Changing leaves, a crackling fire and a slight nip to the air, fall is truly one of the best times of year. It is one of the reasons fall camping trips are so popular. Getting outdoors and sleeping under the stars isn’t just reserved for the summer. If you plan correctly, your next fall camping adventure will be one to remember.


Research your destination

To make the most of your fall adventure, research and read everything you can find about your destination. Looking at the weather, what campsites will be available, what hiking trails are accessible near your site, and what notable activities and sites are in the area.


Check your gear before you head out

A great trip can be ruined by something as simple as a hole in the nylon of your tent. Setting up your tent in the backyard before heading out will allow you to make sure your tent is free from tears or holes and all the zippers are in working order.


Place a tarp under your tent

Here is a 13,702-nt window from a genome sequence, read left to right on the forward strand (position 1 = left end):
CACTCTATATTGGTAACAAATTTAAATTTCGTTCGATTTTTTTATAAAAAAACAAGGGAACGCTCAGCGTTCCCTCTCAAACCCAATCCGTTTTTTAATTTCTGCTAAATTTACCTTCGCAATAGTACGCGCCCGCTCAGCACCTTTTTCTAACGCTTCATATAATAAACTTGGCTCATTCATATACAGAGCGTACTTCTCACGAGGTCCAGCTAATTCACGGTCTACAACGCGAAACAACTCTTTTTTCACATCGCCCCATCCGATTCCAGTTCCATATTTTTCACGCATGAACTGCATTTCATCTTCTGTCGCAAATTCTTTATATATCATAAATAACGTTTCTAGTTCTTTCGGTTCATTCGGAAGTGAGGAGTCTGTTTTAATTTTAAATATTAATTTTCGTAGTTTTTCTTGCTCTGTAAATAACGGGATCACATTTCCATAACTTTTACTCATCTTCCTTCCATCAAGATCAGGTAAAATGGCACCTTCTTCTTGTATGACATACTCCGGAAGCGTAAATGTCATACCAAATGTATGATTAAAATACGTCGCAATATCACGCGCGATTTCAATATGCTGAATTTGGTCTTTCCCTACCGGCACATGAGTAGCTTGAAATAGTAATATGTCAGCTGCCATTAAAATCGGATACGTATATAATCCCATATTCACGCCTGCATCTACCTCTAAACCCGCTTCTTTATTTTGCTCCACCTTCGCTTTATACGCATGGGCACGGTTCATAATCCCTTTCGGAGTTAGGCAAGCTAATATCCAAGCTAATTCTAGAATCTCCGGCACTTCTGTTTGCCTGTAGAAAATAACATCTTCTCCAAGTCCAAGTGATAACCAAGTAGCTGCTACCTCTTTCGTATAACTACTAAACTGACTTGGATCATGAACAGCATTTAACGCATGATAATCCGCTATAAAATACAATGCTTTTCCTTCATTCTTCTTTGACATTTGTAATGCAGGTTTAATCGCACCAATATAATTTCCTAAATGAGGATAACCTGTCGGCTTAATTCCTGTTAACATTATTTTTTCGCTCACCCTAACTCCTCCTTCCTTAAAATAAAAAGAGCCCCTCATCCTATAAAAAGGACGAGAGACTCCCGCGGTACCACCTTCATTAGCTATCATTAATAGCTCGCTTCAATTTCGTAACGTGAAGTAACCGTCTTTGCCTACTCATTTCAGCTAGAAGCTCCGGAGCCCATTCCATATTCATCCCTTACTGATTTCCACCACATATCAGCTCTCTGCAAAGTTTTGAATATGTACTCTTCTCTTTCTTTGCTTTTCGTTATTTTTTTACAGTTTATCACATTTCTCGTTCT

Placing a tarp under your tent will help keep moisture out and help with insulating your accommodations. The tarp should be big enough to cover the outer surface of the tent. Any part of the tarp that is exposed to open air can collect moisture and condensation which can end up in your tent.


Bring a fire starter

Fall is known for its moist weather so starting a fire might not be the easiest part of your trip. If you plan on using materials found around your campsite, they might be a little damp and the fire starter will help get a flame started.


Bring the right clothes

Layering your clothing is one of the only ways to survive a fall camping trip. The weather can go from super cold in the morning to hot by mid-afternoon, especially if you are filling your day with activities. You will be much more comfortable if you can add or remove layers as needed throughout your day. The most important clothing to pack include:

  • Moisture wicking thermal underwear
  • Thicker sweater or jacket for added warmth
  • Rain jacket and waterproof shoes or boots
  • Hat to keep you warm at night or early in the morning
  • Gloves or mittens
  • Extra pair of shoes and extra socks


Be aware of the wildlife

While wildlife should always be a concern while camping, animals are more active in the autumn months. Their food supply starts to dwindle which makes them more determined to find their next meal. Bringing the right airtight containers to store your food will help to detract them from your campsite.